Augmented Security and Enhanced Oversight for Gmail Users A Google spokesperson emphasized that these requisites are being rolled out to “fortify sender-side security and augment user control over inbox contents even further.” For the recipient, this translates to heightened trust in the authenticity of the email sender, thus mitigating the risk of falling prey to phishing attempts, a tactic frequently exploited by malevolent entities capitalizing on authentication vulnerabilities. “If anything,” the spokesperson concludes, “meeting these stipulations should facilitate senders in reaching their intended recipients more efficiently, with reduced risks of spoofing and hijacking by malicious actors.”

Keep an eye on what we are doing
Be the first to get latest updates and exclusive content straight to your email inbox.
We promise not to spam you. You can unsubscribe at any time.
Invalid email address
Continue Reading

GOOGLE

Google’s Next-Gen AI Chatbot, Gemini, Faces Delays: What to Expect When It Finally Launches

Published

on

By

Google AI Chatbot Gemini

In an unexpected turn of events, Google has chosen to postpone the much-anticipated debut of its revolutionary generative AI model, Gemini. Initially poised to make waves this week, the unveiling has now been rescheduled for early next year, specifically in January.

Gemini is set to redefine the landscape of conversational AI, representing Google’s most potent endeavor in this domain to date. Positioned as a multimodal AI chatbot, Gemini boasts the capability to process diverse data types. This includes a unique proficiency in comprehending and generating text, images, and various content formats, even going so far as to create an entire website based on a combination of sketches and written descriptions.

Originally, Google had planned an elaborate series of launch events spanning California, New York, and Washington. Regrettably, these events have been canceled due to concerns about Gemini’s responsiveness to non-English prompts. According to anonymous sources cited by The Information, Google’s Chief Executive, Sundar Pichai, personally decided to postpone the launch, acknowledging the importance of global support as a key feature of Gemini’s capabilities.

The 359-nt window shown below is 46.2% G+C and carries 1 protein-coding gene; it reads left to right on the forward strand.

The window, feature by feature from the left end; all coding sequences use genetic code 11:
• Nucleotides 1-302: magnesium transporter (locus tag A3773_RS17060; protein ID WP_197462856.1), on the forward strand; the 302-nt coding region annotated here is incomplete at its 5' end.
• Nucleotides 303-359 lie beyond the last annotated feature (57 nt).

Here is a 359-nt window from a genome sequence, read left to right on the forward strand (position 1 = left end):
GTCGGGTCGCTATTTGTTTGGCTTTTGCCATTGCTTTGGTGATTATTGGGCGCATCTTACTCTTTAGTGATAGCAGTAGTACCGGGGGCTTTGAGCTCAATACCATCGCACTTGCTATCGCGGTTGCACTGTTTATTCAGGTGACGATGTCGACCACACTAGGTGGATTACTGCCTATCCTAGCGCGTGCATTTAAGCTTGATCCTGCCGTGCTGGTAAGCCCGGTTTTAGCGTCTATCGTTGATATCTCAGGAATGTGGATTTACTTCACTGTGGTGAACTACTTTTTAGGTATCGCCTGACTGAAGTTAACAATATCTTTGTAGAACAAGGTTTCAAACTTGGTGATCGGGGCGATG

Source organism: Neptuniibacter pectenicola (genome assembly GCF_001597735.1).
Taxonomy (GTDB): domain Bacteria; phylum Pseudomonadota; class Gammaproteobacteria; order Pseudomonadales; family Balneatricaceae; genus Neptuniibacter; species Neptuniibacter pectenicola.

Gemini is expected to surpass the renowned ChatGPT, powered by OpenAI’s GPT-4 model, and preliminary private tests have shown promising results. Fueled by significantly enhanced computing power, Gemini has outperformed GPT-4, particularly in FLOPS (Floating Point Operations Per Second), owing to its access to a multitude of high-end AI accelerators through the Google Cloud platform.

SemiAnalysis, a research firm affiliated with Substack Inc., expressed in an August blog post that Gemini appears poised to “blow OpenAI’s model out of the water.” The extensive compute power at Google’s disposal has evidently contributed to Gemini’s superior performance.

Google’s Vice President and Manager of Bard and Google Assistant, Sissie Hsiao, offered insights into Gemini’s capabilities, citing examples like generating novel images in response to specific requests, such as illustrating the steps to ice a three-layer cake.

While Google’s current generative AI offering, Bard, has showcased noteworthy accomplishments, it has struggled to achieve the same level of consumer awareness as ChatGPT. Gemini, with its unparalleled capabilities, is expected to be a game-changer, demonstrating impressive multimodal functionalities never seen before.

During the initial announcement at Google’s I/O developer conference in May, the company emphasized Gemini’s multimodal prowess and its developer-friendly nature. An application programming interface (API) is under development, allowing developers to seamlessly integrate Gemini into third-party applications.

As the world awaits the delayed unveiling of Gemini, the stakes are high, with Google aiming to revolutionize the AI landscape and solidify its position as a leader in generative artificial intelligence. The postponed launch only adds to the anticipation surrounding Gemini’s eventual debut in the coming year.

Keep an eye on what we are doing
Be the first to get latest updates and exclusive content straight to your email inbox.
We promise not to spam you. You can unsubscribe at any time.
Invalid email address
Continue Reading

Trending